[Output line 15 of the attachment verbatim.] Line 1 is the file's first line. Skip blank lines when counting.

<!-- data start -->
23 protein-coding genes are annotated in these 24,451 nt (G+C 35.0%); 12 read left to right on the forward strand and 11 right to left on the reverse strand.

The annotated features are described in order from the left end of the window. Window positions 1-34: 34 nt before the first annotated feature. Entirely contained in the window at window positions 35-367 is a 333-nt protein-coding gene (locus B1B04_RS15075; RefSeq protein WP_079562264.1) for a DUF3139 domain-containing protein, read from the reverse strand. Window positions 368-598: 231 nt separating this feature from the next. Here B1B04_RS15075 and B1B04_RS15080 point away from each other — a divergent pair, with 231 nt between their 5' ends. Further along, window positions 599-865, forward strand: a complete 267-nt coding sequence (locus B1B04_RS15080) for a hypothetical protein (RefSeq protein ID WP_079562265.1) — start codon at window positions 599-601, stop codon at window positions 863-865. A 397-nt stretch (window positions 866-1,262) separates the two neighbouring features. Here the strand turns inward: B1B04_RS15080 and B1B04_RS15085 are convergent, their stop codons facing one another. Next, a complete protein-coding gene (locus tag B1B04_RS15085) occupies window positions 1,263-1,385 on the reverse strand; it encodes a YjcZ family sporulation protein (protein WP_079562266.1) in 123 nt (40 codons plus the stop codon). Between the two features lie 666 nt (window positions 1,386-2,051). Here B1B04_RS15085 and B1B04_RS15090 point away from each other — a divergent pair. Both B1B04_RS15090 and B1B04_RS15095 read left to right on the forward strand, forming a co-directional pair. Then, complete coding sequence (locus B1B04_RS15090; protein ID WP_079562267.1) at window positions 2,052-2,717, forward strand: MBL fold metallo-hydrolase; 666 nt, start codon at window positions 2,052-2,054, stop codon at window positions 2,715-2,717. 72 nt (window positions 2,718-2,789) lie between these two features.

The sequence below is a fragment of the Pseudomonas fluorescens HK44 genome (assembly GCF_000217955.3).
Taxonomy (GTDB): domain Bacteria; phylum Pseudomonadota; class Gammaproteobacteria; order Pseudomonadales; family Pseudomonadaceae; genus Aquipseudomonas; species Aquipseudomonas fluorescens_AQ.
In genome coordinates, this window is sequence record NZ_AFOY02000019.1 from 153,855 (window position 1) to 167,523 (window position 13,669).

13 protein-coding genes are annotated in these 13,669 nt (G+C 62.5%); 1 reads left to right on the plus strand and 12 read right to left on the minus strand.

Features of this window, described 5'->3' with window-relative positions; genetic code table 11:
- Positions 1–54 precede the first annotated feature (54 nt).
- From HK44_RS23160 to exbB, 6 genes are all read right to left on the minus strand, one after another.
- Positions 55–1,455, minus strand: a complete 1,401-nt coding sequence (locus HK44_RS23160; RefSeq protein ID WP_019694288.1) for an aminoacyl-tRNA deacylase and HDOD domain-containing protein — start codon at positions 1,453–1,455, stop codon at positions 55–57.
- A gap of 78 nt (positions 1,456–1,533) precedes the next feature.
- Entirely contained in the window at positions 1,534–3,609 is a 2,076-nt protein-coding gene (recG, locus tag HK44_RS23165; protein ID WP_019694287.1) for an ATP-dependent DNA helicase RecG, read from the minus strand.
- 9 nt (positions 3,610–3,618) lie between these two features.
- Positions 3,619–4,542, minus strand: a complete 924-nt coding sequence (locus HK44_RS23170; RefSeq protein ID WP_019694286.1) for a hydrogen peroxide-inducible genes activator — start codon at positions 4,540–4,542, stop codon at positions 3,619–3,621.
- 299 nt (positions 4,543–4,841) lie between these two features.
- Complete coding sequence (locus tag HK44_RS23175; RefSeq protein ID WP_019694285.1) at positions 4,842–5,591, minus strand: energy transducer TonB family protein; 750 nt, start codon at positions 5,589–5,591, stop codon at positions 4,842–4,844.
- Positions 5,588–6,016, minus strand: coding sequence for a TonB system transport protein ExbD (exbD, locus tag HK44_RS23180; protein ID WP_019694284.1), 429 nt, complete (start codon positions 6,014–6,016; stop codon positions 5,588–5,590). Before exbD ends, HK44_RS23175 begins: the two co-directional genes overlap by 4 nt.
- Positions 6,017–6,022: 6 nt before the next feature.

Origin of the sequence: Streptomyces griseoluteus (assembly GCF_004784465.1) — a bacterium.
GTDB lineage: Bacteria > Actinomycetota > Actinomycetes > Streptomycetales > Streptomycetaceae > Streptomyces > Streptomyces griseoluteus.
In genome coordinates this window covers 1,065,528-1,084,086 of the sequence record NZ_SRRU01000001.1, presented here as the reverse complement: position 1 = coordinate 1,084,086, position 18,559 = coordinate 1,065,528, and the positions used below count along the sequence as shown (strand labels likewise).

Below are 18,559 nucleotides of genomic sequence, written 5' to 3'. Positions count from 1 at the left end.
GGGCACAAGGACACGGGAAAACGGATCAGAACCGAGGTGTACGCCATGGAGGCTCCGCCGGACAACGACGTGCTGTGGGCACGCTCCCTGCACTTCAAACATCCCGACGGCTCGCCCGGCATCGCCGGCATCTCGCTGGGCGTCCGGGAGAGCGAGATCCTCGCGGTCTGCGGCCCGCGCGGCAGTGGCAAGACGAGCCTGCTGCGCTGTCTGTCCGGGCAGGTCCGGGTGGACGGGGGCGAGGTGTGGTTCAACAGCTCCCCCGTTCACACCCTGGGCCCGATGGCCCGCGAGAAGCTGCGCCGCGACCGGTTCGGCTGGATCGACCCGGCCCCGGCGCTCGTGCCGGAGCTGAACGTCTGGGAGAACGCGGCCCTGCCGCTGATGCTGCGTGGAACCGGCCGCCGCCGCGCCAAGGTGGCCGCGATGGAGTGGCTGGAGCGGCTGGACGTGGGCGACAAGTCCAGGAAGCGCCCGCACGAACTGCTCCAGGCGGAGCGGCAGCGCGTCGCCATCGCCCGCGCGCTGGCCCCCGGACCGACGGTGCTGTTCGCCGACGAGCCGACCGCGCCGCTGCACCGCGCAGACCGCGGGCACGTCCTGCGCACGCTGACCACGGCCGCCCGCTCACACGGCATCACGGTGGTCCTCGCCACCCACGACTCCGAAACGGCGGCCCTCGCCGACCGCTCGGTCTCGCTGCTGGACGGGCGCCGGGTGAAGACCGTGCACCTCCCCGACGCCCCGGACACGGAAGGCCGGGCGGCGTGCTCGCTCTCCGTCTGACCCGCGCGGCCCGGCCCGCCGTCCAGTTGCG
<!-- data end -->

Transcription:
- 299 nt (positions 4,543–4,841) lie between these two features.